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Emmys

Lyn from "Vida" and Alexis from "Schitt's Creek"

We women are rewarded for being pretty, especially a particular, male-identified, cis, hetero type of pretty — skinny, long hair, etc. It’s the sort of look that gets you lots of compliments and Instagram followers. It’s a look that’s wildly overrepresented on TV, even when it makes no logical sense (how did those residents of Seattle Grace find time to get their hair blown out?!?!).

Of course, there’s been push back. And thanks to it, we have more women of different sizes, more definitions of beauty than ever before. But the “pretty girl” type persists as an ideal we’re all supposed to strive for. That’s why I loved the arcs of Alexis Rose in Schitt’s Creek and Lyn Hernandez in Vida — they expose the myth of the pretty girl by centering her perspective.

It may sound counterintuitive, what with how often we see them, but pretty girls don’t usually get to be the heroes of their own stories. They can be beautiful, unknowable objects (a la Margot Robbie in Once Upon a Time in Hollywood), vapid narcissists who deserve a little humiliation (one million seasons of America’s Next Top Model and its clones), or corpses over which men can learn things or hatch revenge plots (see nearly every procedural ever). But something new is happening on Schitt’s Creek and Vida — pretty girls are getting an interior life and it’s more interesting, funny, and feminist than we could have imagined.

Alexis and Lyn both start their shows as the pretty ideal. They fit the type and have gotten the rewards in terms of men’s attention and society’s validation. In most shows, that’d be it. They’d be a love interest or foil. But in Schitt’s Creek and Vida, we see what it’s like to live in their strappy sandals and it turns out, it’s very limiting. The “rewards” of pretty-dom come with serious downsides — relying on men for validation, having to change who you are for your partner of the hour, only having a surface-level understanding of who you are.

And both Lyn and Alexis are not happy. They don’t have to reject prettiness, but they do have to find things to value about themselves outside of their looks (and ability to attract rich men). Lyn’s journey is about learning to value her aesthetic point of view, run the bar, and find a core to herself that’s not selfish or superficial. Alexis goes back to high school, gets her associates, starts a company, and re-negotiates her relationship to men, starting to see them as actual people, not cash machines or status boosters.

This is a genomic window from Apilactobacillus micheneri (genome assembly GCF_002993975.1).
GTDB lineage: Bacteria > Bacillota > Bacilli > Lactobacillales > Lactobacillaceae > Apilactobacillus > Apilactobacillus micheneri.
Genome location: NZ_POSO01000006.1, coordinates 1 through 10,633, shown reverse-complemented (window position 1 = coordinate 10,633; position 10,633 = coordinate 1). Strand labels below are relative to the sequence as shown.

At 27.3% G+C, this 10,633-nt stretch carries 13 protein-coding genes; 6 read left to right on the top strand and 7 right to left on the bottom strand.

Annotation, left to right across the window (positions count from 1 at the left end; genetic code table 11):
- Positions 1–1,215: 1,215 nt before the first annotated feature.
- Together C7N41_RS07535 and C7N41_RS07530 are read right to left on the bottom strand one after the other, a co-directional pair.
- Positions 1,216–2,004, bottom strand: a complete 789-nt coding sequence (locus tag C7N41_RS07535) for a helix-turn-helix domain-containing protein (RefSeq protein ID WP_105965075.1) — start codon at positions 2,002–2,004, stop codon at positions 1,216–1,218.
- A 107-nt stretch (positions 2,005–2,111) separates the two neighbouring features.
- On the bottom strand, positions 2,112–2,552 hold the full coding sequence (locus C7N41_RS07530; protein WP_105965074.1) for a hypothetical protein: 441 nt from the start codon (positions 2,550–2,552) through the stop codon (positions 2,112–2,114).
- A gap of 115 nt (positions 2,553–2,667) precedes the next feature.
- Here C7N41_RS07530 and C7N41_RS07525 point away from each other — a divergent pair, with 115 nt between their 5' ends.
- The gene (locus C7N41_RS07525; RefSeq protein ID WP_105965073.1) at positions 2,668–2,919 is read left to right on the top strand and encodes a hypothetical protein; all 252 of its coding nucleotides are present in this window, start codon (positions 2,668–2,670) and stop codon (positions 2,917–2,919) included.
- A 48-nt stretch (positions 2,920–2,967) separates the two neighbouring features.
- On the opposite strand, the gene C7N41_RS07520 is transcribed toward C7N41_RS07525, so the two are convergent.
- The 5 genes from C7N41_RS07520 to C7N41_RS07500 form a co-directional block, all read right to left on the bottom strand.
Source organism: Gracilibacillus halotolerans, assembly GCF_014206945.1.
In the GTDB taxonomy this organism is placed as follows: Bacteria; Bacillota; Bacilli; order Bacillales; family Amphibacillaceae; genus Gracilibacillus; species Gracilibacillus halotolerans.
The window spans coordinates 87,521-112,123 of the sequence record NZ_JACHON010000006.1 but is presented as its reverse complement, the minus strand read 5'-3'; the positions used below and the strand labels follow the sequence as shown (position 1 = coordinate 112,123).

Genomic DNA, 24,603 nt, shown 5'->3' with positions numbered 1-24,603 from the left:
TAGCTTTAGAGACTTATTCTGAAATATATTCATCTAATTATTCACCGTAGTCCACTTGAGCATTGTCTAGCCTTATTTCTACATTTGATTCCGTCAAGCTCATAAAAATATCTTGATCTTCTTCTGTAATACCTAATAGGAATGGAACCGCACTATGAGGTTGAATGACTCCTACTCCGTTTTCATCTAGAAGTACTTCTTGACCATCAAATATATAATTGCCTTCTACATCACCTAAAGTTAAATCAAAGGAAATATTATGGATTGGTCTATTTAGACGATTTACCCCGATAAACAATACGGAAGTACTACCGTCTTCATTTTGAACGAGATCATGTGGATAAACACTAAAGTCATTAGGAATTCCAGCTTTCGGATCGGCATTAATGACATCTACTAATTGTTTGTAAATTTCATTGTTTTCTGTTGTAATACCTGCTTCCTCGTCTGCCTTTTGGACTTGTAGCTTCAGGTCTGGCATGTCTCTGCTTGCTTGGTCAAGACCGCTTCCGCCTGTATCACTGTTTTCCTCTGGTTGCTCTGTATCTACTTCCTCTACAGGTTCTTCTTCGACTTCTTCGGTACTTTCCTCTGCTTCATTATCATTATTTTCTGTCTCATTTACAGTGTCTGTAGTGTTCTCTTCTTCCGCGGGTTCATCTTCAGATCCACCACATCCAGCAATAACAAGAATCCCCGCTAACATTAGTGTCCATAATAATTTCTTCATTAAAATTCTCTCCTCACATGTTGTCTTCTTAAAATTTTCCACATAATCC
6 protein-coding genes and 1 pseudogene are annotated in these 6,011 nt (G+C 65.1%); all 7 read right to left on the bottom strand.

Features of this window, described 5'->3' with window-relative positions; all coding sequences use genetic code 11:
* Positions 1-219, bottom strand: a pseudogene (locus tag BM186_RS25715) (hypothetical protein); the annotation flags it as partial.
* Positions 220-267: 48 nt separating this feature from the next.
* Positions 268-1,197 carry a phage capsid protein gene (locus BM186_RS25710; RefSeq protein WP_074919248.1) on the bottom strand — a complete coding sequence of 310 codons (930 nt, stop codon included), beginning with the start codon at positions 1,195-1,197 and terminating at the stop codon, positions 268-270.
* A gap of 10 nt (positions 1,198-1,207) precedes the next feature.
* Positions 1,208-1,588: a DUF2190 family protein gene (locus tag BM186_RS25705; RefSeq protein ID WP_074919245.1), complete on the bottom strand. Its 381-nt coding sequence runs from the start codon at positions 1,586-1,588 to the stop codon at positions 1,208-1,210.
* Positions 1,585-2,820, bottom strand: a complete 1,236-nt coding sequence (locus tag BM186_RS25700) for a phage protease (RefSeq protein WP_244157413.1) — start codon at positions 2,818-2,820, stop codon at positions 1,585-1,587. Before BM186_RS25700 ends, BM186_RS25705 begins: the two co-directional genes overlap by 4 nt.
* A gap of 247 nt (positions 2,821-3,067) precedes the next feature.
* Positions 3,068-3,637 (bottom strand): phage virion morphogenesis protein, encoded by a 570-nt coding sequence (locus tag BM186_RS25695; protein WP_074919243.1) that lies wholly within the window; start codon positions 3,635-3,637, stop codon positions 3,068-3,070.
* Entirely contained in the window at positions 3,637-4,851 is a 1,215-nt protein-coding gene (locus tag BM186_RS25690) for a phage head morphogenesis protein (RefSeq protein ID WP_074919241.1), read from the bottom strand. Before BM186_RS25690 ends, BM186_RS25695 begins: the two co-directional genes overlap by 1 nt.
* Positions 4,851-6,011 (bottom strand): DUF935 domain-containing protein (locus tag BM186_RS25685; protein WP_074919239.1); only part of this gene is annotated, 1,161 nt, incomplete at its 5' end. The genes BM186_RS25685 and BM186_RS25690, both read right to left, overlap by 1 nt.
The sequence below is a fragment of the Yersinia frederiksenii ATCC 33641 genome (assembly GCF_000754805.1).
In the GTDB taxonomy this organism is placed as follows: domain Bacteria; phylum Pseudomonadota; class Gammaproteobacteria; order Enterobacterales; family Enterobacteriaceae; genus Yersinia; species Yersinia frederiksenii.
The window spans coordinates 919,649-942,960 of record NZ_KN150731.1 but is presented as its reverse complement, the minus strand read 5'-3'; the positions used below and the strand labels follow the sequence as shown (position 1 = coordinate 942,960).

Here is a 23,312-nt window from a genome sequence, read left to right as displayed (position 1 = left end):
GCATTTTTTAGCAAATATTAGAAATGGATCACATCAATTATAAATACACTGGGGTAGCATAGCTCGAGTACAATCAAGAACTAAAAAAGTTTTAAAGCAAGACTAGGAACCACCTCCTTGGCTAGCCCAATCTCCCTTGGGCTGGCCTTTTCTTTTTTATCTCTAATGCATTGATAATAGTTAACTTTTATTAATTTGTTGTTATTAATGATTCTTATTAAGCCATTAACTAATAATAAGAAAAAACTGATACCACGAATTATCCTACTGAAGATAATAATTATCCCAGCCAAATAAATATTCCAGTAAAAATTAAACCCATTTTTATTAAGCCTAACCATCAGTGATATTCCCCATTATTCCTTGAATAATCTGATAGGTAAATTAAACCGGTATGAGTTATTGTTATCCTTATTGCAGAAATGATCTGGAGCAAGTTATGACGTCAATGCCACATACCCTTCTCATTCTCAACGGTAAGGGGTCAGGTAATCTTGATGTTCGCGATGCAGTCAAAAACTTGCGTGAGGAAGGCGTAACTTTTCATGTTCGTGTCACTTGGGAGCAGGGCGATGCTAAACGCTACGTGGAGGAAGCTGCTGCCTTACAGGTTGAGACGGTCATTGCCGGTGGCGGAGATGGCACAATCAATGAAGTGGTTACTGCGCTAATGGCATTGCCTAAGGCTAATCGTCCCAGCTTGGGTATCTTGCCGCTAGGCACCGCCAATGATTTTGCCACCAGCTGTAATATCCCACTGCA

I’d love to talk about the ways Lyn and Alexis are similar all day. I’d love to just talk about women and how far we’ve come. But there’s a problem. You see Annie Murphy’s Alexis Rose is white and Melissa Barrera’s Lyn Hernandez is not and their paths diverge in all the sorry, frustrating, predictable ways you can imagine. Murphy got that Emmy nomination and Barrera didn’t. Likewise, Schitt’s Creek is getting all this critical love and touted as a “universal” story that’s changing the world. And it is a great show! A ‘universal’ (whatever that means) show! But so is Vida.

In fact, the two shows have a lot of similarities in addition to their deconstructing the ideal of the pretty girl. They both focus on very specific communities and don’t really venture out of them — Schitt’s Creek has its rural Canadian town and Vida has Boyle Heights. Both have a fish-out-of-water premise with our heroes landing in those communities as outsiders and having to adjust their identities accordingly. Both shows are unapologetically queer and have been lauded for that prospective. Both are really great. One also just happens to be white.

And to the white folks go the prizes even when Lyn’s very latinaness is part of what makes her so groundbreaking. Women of color are even less likely to have our agency portrayed on-screen than our white counterparts and when you throw in sexuality, it gets even more fraught. Women of color are portrayed as the outside temptresses, the other women, the ones with the destructive sexuality that threatens the white family (see the conservative uproar over WAP, like it had anything to do with them). Or we’re sexless mammies come to nurture you or make you laugh (from Gone with the Wind to Bridesmaids). Lyn is none of those things — she’s a flawed Chicana who’s learning to be better, to trust herself, to make her own definition of success. As such she’s just as, if not more, interesting/hilarious/important than Alexis. I just wish she’d be recognized as such.

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What Three Latinas Have to Say About the Emmy Nominations

This time is for us – Latinas, women, Latinx folks – and we want to know what our community has to say, not the white guys who usually sound off. And we think you do too. That’s why we created “What Latina Critics Have to Say.” ¡Disfruta!